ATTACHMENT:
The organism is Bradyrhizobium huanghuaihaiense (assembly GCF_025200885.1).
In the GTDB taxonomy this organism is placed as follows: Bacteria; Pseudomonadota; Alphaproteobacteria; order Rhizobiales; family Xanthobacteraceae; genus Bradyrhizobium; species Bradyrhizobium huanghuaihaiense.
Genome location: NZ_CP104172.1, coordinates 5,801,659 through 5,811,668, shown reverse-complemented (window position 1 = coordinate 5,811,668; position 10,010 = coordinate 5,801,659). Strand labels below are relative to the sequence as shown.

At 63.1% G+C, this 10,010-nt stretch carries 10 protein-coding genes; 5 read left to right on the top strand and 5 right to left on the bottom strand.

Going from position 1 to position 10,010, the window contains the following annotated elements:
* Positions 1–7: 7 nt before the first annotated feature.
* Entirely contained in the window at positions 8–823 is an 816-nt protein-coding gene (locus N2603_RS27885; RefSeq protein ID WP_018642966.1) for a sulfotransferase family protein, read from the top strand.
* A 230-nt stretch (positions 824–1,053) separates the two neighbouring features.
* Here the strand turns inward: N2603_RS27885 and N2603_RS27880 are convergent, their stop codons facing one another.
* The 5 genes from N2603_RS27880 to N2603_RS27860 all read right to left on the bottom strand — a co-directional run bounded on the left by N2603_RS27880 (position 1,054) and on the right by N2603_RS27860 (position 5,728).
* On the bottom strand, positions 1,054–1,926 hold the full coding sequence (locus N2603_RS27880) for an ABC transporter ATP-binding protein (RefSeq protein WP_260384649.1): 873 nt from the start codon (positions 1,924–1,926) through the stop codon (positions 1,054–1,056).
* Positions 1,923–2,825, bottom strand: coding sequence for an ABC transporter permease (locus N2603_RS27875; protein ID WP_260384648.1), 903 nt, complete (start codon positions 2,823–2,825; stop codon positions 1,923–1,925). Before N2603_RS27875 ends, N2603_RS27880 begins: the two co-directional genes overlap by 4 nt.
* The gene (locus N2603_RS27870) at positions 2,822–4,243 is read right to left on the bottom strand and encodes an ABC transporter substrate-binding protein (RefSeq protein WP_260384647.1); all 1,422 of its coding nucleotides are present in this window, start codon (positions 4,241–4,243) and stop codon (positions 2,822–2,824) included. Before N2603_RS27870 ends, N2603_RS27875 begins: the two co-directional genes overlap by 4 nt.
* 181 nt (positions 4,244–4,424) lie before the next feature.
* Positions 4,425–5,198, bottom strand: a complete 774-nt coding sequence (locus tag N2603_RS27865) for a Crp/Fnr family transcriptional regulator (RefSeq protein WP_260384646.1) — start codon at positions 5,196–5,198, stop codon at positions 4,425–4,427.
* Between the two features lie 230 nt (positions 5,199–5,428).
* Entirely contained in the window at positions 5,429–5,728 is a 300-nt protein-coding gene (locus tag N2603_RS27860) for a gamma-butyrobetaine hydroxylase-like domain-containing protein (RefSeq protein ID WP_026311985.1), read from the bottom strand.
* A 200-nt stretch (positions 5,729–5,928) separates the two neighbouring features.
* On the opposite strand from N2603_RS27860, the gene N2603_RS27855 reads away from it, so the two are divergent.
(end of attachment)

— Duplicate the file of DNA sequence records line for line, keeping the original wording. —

The organism is Bradyrhizobium huanghuaihaiense (assembly GCF_025200885.1).
In the GTDB taxonomy this organism is placed as follows: Bacteria; Pseudomonadota; Alphaproteobacteria; order Rhizobiales; family Xanthobacteraceae; genus Bradyrhizobium; species Bradyrhizobium huanghuaihaiense.
Genome location: NZ_CP104172.1, coordinates 5,801,659 through 5,811,668, shown reverse-complemented (window position 1 = coordinate 5,811,668; position 10,010 = coordinate 5,801,659). Strand labels below are relative to the sequence as shown.

At 63.1% G+C, this 10,010-nt stretch carries 10 protein-coding genes; 5 read left to right on the top strand and 5 right to left on the bottom strand.

Going from position 1 to position 10,010, the window contains the following annotated elements:
* Positions 1–7: 7 nt before the first annotated feature.
* Entirely contained in the window at positions 8–823 is an 816-nt protein-coding gene (locus N2603_RS27885; RefSeq protein ID WP_018642966.1) for a sulfotransferase family protein, read from the top strand.
* A 230-nt stretch (positions 824–1,053) separates the two neighbouring features.
* Here the strand turns inward: N2603_RS27885 and N2603_RS27880 are convergent, their stop codons facing one another.
* The 5 genes from N2603_RS27880 to N2603_RS27860 all read right to left on the bottom strand — a co-directional run bounded on the left by N2603_RS27880 (position 1,054) and on the right by N2603_RS27860 (position 5,728).
* On the bottom strand, positions 1,054–1,926 hold the full coding sequence (locus N2603_RS27880) for an ABC transporter ATP-binding protein (RefSeq protein WP_260384649.1): 873 nt from the start codon (positions 1,924–1,926) through the stop codon (positions 1,054–1,056).
* Positions 1,923–2,825, bottom strand: coding sequence for an ABC transporter permease (locus N2603_RS27875; protein ID WP_260384648.1), 903 nt, complete (start codon positions 2,823–2,825; stop codon positions 1,923–1,925). Before N2603_RS27875 ends, N2603_RS27880 begins: the two co-directional genes overlap by 4 nt.
* The gene (locus N2603_RS27870) at positions 2,822–4,243 is read right to left on the bottom strand and encodes an ABC transporter substrate-binding protein (RefSeq protein WP_260384647.1); all 1,422 of its coding nucleotides are present in this window, start codon (positions 4,241–4,243) and stop codon (positions 2,822–2,824) included. Before N2603_RS27870 ends, N2603_RS27875 begins: the two co-directional genes overlap by 4 nt.
* 181 nt (positions 4,244–4,424) lie before the next feature.
* Positions 4,425–5,198, bottom strand: a complete 774-nt coding sequence (locus tag N2603_RS27865) for a Crp/Fnr family transcriptional regulator (RefSeq protein WP_260384646.1) — start codon at positions 5,196–5,198, stop codon at positions 4,425–4,427.
* Between the two features lie 230 nt (positions 5,199–5,428).
* Entirely contained in the window at positions 5,429–5,728 is a 300-nt protein-coding gene (locus tag N2603_RS27860) for a gamma-butyrobetaine hydroxylase-like domain-containing protein (RefSeq protein ID WP_026311985.1), read from the bottom strand.
* A 200-nt stretch (positions 5,729–5,928) separates the two neighbouring features.
* On the opposite strand from N2603_RS27860, the gene N2603_RS27855 reads away from it, so the two are divergent.